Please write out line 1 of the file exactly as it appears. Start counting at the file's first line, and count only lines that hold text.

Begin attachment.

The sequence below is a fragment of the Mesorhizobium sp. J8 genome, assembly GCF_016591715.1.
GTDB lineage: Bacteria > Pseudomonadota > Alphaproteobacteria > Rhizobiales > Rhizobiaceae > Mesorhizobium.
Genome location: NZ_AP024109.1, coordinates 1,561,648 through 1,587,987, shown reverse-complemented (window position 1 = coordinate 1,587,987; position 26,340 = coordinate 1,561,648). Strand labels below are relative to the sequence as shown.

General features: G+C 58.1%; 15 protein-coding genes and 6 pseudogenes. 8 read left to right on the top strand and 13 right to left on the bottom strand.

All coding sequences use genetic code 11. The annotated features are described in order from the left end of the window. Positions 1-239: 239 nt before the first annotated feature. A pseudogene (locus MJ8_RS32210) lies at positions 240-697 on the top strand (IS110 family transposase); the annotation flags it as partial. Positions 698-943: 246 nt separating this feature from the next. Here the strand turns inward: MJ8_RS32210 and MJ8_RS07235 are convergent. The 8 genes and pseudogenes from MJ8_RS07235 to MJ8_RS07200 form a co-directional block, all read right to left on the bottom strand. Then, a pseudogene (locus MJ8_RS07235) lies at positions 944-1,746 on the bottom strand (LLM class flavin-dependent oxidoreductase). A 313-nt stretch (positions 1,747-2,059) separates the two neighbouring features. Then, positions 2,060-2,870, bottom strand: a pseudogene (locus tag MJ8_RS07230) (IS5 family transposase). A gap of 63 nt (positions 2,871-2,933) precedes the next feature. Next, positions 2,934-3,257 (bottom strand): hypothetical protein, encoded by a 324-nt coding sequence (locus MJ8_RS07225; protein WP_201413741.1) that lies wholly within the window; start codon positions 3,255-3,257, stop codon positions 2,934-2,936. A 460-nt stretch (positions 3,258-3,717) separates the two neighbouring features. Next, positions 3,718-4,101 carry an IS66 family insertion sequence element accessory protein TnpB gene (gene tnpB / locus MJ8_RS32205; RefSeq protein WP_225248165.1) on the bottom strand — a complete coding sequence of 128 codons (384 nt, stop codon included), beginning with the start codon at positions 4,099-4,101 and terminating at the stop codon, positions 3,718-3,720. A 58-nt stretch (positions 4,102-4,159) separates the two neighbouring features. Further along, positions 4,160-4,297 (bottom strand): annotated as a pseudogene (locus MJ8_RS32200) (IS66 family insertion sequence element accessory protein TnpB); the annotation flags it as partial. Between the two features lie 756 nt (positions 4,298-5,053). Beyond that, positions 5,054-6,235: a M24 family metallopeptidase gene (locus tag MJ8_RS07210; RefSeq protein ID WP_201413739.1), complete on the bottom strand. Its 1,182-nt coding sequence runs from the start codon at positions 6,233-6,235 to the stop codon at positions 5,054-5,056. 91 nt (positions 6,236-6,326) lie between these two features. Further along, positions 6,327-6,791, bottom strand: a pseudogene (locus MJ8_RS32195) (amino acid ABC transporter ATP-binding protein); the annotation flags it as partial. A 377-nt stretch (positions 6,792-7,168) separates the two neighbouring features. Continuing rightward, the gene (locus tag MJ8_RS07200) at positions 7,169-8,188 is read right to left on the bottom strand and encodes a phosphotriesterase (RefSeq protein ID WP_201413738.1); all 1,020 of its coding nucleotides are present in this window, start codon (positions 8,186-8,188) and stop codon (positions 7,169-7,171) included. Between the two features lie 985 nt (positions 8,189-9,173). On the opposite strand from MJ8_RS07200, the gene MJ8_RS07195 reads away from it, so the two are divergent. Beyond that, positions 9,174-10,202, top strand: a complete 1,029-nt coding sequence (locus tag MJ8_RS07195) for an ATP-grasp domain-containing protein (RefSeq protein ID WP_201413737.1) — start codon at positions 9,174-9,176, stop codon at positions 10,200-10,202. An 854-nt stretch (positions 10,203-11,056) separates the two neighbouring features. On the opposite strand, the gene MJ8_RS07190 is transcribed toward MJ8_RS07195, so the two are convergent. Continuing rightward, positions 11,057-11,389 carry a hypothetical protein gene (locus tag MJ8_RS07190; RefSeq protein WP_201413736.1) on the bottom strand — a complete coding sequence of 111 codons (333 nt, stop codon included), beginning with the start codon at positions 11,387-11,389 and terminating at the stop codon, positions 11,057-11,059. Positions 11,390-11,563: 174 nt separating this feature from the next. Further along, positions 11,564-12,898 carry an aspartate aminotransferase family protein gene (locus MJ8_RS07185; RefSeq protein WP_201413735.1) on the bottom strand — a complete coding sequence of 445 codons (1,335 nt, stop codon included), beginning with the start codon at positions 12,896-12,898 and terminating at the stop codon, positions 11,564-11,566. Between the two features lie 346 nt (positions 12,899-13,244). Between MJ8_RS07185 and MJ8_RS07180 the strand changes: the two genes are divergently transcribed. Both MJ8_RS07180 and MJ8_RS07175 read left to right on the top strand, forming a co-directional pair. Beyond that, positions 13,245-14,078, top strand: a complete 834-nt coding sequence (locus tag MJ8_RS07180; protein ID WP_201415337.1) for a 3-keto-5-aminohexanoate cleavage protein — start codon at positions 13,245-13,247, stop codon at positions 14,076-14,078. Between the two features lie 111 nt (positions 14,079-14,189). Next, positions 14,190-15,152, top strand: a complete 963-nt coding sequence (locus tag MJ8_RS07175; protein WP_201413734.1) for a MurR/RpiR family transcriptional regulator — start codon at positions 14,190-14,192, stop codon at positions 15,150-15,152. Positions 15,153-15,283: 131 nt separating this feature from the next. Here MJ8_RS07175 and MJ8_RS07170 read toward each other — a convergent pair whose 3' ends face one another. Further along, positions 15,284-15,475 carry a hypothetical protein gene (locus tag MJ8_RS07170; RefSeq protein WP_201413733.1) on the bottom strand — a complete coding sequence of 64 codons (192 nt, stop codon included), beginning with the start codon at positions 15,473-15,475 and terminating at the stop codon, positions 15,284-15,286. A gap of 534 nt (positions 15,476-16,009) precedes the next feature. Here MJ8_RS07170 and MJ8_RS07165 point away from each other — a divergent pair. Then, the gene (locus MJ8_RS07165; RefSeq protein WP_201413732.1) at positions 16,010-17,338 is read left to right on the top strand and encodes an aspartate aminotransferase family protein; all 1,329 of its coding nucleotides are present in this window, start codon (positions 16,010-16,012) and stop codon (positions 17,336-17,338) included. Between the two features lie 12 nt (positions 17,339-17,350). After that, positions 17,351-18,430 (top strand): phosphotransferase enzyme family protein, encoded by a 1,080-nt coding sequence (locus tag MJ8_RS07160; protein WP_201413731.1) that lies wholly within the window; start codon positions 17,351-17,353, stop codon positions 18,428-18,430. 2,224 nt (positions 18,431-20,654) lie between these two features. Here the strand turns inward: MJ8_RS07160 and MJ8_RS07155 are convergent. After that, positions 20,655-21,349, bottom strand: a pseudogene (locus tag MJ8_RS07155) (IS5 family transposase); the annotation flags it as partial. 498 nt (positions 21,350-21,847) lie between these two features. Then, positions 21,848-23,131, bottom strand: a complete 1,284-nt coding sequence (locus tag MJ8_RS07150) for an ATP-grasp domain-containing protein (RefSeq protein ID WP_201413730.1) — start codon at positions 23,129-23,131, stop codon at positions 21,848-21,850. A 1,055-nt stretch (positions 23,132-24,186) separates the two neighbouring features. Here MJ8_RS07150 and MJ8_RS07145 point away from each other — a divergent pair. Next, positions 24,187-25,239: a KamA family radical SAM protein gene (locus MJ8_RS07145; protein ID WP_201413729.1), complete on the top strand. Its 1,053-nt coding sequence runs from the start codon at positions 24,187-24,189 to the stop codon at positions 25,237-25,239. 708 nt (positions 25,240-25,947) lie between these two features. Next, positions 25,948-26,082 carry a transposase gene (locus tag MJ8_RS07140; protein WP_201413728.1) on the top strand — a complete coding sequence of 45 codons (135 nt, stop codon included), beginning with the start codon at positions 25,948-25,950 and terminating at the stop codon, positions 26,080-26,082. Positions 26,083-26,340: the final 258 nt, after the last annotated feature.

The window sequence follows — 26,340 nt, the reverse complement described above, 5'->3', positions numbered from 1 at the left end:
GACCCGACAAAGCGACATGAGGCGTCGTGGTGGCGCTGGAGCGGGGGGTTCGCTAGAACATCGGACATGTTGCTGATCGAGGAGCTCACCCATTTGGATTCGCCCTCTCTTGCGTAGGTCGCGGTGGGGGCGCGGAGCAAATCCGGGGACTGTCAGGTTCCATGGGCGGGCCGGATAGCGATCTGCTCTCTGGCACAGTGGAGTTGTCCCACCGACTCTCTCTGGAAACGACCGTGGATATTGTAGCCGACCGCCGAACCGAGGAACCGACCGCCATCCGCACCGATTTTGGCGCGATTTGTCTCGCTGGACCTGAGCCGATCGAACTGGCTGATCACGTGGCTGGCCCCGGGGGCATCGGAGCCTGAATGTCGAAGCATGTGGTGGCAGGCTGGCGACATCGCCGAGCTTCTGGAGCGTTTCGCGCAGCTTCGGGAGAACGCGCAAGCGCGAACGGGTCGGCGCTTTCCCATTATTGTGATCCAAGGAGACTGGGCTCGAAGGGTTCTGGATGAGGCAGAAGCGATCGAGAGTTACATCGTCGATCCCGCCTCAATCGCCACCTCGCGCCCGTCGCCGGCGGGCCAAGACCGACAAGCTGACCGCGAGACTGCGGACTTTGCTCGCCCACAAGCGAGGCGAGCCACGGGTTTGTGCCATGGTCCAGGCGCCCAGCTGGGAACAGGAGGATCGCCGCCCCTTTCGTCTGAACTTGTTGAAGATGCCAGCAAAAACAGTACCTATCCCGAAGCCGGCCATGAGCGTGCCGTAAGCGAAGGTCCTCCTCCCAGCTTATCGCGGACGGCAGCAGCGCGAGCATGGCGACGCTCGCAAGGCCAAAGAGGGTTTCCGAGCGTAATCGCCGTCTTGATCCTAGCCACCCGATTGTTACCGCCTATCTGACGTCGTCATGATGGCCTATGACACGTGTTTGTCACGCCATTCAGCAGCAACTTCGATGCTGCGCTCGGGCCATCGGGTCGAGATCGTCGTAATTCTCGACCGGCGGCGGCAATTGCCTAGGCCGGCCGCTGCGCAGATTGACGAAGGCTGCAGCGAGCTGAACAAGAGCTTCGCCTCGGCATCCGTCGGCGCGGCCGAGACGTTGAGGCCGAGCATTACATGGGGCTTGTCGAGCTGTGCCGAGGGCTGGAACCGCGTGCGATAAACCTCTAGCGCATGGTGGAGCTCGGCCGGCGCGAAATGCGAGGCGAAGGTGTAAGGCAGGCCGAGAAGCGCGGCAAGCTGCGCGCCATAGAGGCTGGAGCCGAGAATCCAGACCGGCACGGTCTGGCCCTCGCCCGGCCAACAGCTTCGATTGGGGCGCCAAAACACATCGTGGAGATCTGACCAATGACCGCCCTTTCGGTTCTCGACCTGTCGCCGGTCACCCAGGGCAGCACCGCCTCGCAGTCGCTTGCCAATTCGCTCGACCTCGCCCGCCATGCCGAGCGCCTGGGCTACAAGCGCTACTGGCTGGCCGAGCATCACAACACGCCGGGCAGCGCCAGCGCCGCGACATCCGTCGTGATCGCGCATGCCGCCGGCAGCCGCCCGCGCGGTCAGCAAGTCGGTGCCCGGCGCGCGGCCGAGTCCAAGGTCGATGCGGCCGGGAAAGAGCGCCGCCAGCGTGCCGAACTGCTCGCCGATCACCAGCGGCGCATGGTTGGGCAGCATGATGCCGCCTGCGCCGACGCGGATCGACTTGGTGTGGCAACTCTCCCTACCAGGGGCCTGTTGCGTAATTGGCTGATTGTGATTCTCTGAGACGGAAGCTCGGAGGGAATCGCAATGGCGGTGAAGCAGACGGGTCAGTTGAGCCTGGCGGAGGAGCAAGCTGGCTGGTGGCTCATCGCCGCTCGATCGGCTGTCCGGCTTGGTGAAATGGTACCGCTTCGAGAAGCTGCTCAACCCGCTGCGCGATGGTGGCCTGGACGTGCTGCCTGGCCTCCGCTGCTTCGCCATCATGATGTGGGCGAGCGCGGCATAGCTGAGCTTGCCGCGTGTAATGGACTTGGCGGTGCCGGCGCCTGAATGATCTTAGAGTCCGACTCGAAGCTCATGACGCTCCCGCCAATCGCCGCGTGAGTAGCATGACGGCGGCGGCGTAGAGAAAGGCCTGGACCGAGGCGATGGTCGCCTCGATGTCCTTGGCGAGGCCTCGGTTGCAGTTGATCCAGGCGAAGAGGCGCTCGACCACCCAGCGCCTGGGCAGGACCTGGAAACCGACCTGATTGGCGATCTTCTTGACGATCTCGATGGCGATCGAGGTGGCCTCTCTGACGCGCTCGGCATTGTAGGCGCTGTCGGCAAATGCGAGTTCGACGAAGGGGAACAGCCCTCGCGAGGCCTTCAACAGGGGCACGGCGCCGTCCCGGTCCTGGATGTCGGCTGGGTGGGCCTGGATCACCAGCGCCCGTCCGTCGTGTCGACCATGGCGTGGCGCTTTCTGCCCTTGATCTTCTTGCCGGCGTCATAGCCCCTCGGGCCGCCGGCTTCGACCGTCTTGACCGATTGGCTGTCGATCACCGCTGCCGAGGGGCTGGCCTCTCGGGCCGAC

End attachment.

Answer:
The sequence below is a fragment of the Mesorhizobium sp. J8 genome, assembly GCF_016591715.1.